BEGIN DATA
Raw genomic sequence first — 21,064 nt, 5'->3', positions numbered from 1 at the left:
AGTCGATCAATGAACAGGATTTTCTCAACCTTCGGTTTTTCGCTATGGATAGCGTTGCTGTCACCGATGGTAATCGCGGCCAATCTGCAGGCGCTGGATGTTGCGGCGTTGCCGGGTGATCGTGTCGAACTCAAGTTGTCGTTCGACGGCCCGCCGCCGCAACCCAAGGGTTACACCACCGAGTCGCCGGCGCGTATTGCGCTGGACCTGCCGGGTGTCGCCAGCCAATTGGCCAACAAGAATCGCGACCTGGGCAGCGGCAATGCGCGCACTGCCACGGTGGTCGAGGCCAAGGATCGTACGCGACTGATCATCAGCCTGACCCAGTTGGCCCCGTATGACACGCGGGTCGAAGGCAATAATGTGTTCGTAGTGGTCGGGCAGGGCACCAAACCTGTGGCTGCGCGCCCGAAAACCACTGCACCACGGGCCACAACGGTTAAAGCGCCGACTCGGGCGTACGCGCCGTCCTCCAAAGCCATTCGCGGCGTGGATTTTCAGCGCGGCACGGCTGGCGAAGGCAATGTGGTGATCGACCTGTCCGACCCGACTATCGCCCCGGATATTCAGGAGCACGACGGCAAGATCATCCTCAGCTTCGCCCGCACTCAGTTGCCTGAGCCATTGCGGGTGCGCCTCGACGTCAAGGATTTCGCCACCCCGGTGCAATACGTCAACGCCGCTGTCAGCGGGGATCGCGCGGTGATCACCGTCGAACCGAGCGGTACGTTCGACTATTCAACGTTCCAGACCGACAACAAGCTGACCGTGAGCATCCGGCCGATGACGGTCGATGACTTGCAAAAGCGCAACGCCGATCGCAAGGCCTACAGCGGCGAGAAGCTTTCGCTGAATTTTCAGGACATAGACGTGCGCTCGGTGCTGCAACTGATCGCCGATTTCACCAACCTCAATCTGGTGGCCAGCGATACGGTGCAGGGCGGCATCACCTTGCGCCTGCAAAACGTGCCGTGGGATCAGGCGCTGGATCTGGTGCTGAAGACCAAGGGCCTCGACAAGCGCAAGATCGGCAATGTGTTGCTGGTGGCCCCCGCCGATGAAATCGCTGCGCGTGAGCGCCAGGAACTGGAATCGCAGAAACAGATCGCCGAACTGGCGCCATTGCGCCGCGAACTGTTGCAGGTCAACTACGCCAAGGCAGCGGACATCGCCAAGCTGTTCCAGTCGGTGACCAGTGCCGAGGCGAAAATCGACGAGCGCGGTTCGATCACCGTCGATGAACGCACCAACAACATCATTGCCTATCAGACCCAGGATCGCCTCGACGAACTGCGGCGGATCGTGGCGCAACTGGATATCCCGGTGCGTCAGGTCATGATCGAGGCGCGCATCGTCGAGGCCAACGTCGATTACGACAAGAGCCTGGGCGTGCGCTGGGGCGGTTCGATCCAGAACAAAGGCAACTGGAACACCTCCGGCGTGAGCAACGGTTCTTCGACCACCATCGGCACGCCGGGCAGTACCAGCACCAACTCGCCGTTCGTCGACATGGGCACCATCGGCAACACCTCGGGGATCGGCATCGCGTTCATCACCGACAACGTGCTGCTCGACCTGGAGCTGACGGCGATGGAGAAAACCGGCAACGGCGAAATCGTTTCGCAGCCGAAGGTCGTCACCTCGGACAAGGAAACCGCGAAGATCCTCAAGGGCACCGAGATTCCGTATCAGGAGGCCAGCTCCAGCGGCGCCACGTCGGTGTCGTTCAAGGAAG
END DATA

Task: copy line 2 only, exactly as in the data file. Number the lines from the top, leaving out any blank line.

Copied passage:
AGTCGATCAATGAACAGGATTTTCTCAACCTTCGGTTTTTCGCTATGGATAGCGTTGCTGTCACCGATGGTAATCGCGGCCAATCTGCAGGCGCTGGATGTTGCGGCGTTGCCGGGTGATCGTGTCGAACTCAAGTTGTCGTTCGACGGCCCGCCGCCGCAACCCAAGGGTTACACCACCGAGTCGCCGGCGCGTATTGCGCTGGACCTGCCGGGTGTCGCCAGCCAATTGGCCAACAAGAATCGCGACCTGGGCAGCGGCAATGCGCGCACTGCCACGGTGGTCGAGGCCAAGGATCGTACGCGACTGATCATCAGCCTGACCCAGTTGGCCCCGTATGACACGCGGGTCGAAGGCAATAATGTGTTCGTAGTGGTCGGGCAGGGCACCAAACCTGTGGCTGCGCGCCCGAAAACCACTGCACCACGGGCCACAACGGTTAAAGCGCCGACTCGGGCGTACGCGCCGTCCTCCAAAGCCATTCGCGGCGTGGATTTTCAGCGCGGCACGGCTGGCGAAGGCAATGTGGTGATCGACCTGTCCGACCCGACTATCGCCCCGGATATTCAGGAGCACGACGGCAAGATCATCCTCAGCTTCGCCCGCACTCAGTTGCCTGAGCCATTGCGGGTGCGCCTCGACGTCAAGGATTTCGCCACCCCGGTGCAATACGTCAACGCCGCTGTCAGCGGGGATCGCGCGGTGATCACCGTCGAACCGAGCGGTACGTTCGACTATTCAACGTTCCAGACCGACAACAAGCTGACCGTGAGCATCCGGCCGATGACGGTCGATGACTTGCAAAAGCGCAACGCCGATCGCAAGGCCTACAGCGGCGAGAAGCTTTCGCTGAATTTTCAGGACATAGACGTGCGCTCGGTGCTGCAACTGATCGCCGATTTCACCAACCTCAATCTGGTGGCCAGCGATACGGTGCAGGGCGGCATCACCTTGCGCCTGCAAAACGTGCCGTGGGATCAGGCGCTGGATCTGGTGCTGAAGACCAAGGGCCTCGACAAGCGCAAGATCGGCAATGTGTTGCTGGTGGCCCCCGCCGATGAAATCGCTGCGCGTGAGCGCCAGGAACTGGAATCGCAGAAACAGATCGCCGAACTGGCGCCATTGCGCCGCGAACTGTTGCAGGTCAACTACGCCAAGGCAGCGGACATCGCCAAGCTGTTCCAGTCGGTGACCAGTGCCGAGGCGAAAATCGACGAGCGCGGTTCGATCACCGTCGATGAACGCACCAACAACATCATTGCCTATCAGACCCAGGATCGCCTCGACGAACTGCGGCGGATCGTGGCGCAACTGGATATCCCGGTGCGTCAGGTCATGATCGAGGCGCGCATCGTCGAGGCCAACGTCGATTACGACAAGAGCCTGGGCGTGCGCTGGGGCGGTTCGATCCAGAACAAAGGCAACTGGAACACCTCCGGCGTGAGCAACGGTTCTTCGACCACCATCGGCACGCCGGGCAGTACCAGCACCAACTCGCCGTTCGTCGACATGGGCACCATCGGCAACACCTCGGGGATCGGCATCGCGTTCATCACCGACAACGTGCTGCTCGACCTGGAGCTGACGGCGATGGAGAAAACCGGCAACGGCGAAATCGTTTCGCAGCCGAAGGTCGTCACCTCGGACAAGGAAACCGCGAAGATCCTCAAGGGCACCGAGATTCCGTATCAGGAGGCCAGCTCCAGCGGCGCCACGTCGGTGTCGTTCAAGGAAG